Sunday, August 16, 2015

Student Discipline

Just as teachers had rules in the 19th century, so did students.  What was inappropriate in the 1800’s is mostly considered inappropriate today.  What differs is the punishment method used to correct the misdeed.  Schools have banned lashing/swatting/spanking.  I used to get my hands slapped with a ruler and I ducked once when the principal tried to slap me in 5th grade due to being mouthy, though what I said that was inappropriate I have no recollection of.  We didn’t have a cafeteria so we had to eat lunch in our classroom and milk monitors would be selected to bring in the pre-ordered milk cartons for the class.  I was monitor of the day and talking while the principal was counting out milk cartons.  As she went to slap me I ducked and she hit the girl standing next to me who let out a wail like the world was ending.  The best part of the story is that the girl was a real brat whose mom was very active in the school so the girl typically got away with murder.  The principal was so upset that she immediately hugged the child and took her to the office to get her ice.  I escaped back to class with our milk and for some reason, never got called back to the office to be disciplined.  I actually became a class hero when the story got around. 
Back in 1872, the following was considered inappropriate student behavior, just as it is now:
                Fighting/Quarreling/Wrestling
                Lying/Telling Tales
                Swearing/Name Calling
                Gambling/Betting
                Drinking Liquor
                Wetting each other when washing (yep, water fights in the bathroom are still a big deal!)
                Mischief Making (spitting, vandalizing, littering, being noisy)
                Tree climbing over 3 feet (don’t think we have a height limit – tree climbing totally prohibited)
                Leaving campus
What differs is that in our country, boys and girls are now permitted to play together which was an offense in 1872.  I’m not sure why making swings and swinging on them was prohibited but I suspect it was more of a liability issue for the school than bad behavior on the part of the student.  Maybe it was tied in with not climbing trees.  Reminds me that some districts today have banned Dodge Ball and Red Rover due to student injuries.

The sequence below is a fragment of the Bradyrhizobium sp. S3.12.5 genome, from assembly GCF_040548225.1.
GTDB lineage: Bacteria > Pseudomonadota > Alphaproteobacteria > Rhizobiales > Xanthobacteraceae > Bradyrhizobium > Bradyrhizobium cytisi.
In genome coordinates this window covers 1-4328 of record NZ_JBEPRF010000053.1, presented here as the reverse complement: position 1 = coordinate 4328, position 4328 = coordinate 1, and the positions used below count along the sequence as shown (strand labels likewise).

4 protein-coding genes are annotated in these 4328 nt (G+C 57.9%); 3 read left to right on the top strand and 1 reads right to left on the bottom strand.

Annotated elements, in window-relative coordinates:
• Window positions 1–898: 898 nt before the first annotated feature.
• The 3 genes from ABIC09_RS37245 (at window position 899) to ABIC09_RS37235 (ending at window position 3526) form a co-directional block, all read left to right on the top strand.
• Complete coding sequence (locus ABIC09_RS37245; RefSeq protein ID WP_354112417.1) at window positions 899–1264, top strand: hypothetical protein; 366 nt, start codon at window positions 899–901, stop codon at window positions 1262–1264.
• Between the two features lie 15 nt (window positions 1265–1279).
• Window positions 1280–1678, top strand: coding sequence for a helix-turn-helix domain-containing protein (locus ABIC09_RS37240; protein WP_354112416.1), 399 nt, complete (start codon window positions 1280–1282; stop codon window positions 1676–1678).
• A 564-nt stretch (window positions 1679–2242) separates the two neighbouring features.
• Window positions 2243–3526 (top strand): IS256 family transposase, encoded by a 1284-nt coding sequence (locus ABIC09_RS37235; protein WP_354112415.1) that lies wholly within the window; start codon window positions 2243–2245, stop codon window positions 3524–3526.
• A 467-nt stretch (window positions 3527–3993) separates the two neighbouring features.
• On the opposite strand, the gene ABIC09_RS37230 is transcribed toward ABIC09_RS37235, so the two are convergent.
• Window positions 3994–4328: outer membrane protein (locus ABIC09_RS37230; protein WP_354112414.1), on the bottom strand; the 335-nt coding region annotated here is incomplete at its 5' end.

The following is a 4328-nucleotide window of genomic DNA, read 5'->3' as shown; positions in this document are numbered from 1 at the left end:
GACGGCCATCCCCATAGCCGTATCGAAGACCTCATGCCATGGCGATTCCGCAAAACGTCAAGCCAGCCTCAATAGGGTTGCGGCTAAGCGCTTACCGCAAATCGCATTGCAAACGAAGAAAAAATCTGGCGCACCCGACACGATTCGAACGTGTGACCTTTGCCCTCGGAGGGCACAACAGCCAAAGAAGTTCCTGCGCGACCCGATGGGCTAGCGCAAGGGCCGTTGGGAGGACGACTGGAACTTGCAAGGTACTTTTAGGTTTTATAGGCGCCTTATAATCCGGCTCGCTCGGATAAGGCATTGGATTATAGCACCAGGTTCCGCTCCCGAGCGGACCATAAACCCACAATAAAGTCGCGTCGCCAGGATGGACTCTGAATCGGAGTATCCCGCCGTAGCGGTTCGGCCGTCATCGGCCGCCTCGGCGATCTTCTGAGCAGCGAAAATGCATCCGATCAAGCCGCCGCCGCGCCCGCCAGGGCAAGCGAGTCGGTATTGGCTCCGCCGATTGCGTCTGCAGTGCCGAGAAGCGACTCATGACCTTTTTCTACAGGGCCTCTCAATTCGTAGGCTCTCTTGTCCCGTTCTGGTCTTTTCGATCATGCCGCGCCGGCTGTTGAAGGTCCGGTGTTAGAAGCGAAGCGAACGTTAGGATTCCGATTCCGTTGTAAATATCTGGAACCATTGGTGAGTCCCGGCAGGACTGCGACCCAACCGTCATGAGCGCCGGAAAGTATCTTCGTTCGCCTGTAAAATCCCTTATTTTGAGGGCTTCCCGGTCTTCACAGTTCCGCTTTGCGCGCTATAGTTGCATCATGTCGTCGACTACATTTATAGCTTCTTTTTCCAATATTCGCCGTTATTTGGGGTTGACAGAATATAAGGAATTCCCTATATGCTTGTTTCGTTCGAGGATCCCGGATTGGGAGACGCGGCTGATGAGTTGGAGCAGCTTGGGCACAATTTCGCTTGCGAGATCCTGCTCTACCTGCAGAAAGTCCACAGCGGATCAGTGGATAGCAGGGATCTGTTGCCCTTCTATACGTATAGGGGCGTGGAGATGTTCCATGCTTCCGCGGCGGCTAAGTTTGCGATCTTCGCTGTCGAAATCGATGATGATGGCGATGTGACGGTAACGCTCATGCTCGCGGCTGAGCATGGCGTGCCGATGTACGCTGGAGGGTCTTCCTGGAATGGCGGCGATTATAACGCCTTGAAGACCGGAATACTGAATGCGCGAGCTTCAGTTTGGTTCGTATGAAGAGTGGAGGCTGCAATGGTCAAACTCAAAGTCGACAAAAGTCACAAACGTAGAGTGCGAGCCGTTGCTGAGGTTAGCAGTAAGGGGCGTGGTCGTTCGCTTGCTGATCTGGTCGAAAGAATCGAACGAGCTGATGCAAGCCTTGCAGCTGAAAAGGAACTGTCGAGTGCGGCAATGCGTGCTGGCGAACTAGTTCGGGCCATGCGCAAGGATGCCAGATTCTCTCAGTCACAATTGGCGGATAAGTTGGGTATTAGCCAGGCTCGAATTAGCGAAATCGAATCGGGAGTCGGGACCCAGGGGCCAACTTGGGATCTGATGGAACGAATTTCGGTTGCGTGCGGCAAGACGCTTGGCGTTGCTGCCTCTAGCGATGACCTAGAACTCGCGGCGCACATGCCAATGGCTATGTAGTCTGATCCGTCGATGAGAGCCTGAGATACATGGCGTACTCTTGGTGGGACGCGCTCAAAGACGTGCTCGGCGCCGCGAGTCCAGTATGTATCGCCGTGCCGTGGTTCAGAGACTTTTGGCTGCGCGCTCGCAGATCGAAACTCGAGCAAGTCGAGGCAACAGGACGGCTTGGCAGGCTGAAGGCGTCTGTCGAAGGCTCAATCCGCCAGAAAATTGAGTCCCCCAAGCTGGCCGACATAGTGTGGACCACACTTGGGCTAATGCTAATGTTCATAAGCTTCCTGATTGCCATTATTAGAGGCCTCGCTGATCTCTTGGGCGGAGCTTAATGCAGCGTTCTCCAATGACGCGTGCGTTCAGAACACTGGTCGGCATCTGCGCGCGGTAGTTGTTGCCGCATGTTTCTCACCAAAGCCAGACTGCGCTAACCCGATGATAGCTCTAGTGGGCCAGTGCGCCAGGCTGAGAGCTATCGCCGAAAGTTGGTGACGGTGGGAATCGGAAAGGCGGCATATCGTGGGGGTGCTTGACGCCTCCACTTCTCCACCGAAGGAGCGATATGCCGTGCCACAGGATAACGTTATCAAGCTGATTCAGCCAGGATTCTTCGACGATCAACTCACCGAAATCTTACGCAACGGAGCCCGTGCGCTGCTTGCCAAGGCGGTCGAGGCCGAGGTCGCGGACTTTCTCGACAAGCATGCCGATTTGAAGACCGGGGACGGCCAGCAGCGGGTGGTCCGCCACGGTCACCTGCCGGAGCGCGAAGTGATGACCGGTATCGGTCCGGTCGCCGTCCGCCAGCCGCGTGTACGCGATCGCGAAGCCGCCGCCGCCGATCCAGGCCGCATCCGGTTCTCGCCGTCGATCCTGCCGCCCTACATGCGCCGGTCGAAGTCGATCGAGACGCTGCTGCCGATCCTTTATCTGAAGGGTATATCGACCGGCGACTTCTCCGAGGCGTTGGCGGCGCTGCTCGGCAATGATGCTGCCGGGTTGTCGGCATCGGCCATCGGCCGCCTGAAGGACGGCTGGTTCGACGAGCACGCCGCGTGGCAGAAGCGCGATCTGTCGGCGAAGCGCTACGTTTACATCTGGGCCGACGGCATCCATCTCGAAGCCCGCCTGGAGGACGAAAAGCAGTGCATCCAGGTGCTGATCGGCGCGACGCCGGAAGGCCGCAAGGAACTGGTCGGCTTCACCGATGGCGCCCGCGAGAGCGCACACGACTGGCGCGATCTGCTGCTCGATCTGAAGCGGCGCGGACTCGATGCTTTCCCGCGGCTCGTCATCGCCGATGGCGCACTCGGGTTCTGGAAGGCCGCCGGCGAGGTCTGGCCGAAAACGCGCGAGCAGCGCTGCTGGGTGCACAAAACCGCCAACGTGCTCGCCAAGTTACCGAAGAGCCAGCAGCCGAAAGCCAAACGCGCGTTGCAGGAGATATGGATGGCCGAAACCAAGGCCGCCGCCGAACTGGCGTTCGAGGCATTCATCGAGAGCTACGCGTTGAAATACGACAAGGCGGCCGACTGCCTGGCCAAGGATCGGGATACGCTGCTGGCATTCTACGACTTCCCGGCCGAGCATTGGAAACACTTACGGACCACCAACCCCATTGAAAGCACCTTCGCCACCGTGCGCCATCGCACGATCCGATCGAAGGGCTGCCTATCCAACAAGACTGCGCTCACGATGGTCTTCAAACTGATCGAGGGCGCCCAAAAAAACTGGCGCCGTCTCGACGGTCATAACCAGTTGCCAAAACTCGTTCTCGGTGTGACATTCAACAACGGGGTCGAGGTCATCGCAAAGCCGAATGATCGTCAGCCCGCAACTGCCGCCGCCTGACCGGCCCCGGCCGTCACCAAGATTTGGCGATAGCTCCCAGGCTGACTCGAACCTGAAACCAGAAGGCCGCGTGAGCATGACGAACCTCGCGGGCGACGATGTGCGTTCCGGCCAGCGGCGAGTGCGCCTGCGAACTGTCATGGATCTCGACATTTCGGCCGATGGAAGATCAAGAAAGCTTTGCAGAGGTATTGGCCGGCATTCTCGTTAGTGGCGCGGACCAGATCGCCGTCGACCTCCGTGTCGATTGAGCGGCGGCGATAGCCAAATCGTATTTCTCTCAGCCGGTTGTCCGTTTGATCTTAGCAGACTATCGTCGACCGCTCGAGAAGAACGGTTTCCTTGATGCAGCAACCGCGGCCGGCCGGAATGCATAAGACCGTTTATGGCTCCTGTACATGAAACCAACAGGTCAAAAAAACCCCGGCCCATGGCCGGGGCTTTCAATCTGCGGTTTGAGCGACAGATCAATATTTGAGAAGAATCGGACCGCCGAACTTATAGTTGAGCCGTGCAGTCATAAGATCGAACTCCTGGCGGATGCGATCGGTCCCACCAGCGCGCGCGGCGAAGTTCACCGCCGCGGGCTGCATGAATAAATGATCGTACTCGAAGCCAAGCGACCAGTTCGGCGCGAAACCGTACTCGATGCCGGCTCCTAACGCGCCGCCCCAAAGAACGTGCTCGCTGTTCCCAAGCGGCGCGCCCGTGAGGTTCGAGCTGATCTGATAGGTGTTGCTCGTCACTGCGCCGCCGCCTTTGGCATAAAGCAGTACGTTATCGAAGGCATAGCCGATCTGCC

Wearing long nails was also a no-no but could be considered a distraction or weapon today so that still may be applicable.  Back in the day coming to school with dirty face and hands would be considered a punishment for the student but if it was often, today it probably would warrant a call to Child Protective Services. 
In 1872, students could be disciplined for misbehaving on the road.  Until recently, my school district couldn’t discipline a child for an infraction committed off campus – such as at the bus stop.  That’s recently changed, however, with the advent of bullying via social media.  A student may have texted/posted something inappropriate outside of school but since it’s viewable at school, school personnel can now address it.
What's most interesting is that kids have made poor choices for a very long time.  I didn't get into much trouble in school because I knew I would disappoint my mom and I that would have been a horrible punishment for me.  My mom told a story of stealing a box of crayons when she was in first grade.  She knew it was wrong but wanted to make a picture for her mother so she snuck them out of the classroom one Friday afternoon.  As soon as she got outside the guilt overcame her and she vomited.  The teacher came to assist her and my mom confessed.  After cleaning her up the school sent her home with three packs of crayons, extras for her two younger siblings.  Her teacher told her if she ever needed anything to just ask next time.  That nameless teacher made a tremendous difference by teaching a valuable life lesson in a kind way.  Teachers do the same every day every year often without seeing the positive results.  Developing good people is more important, to me, than any other curricula that a school tries to instill.  As teachers in my school district return to work tomorrow for a few days of planning and training before students arrive the following week, I hope the realize the impact they have on their students.  It's an awesome responsibility not only to the individual student, but to the future!

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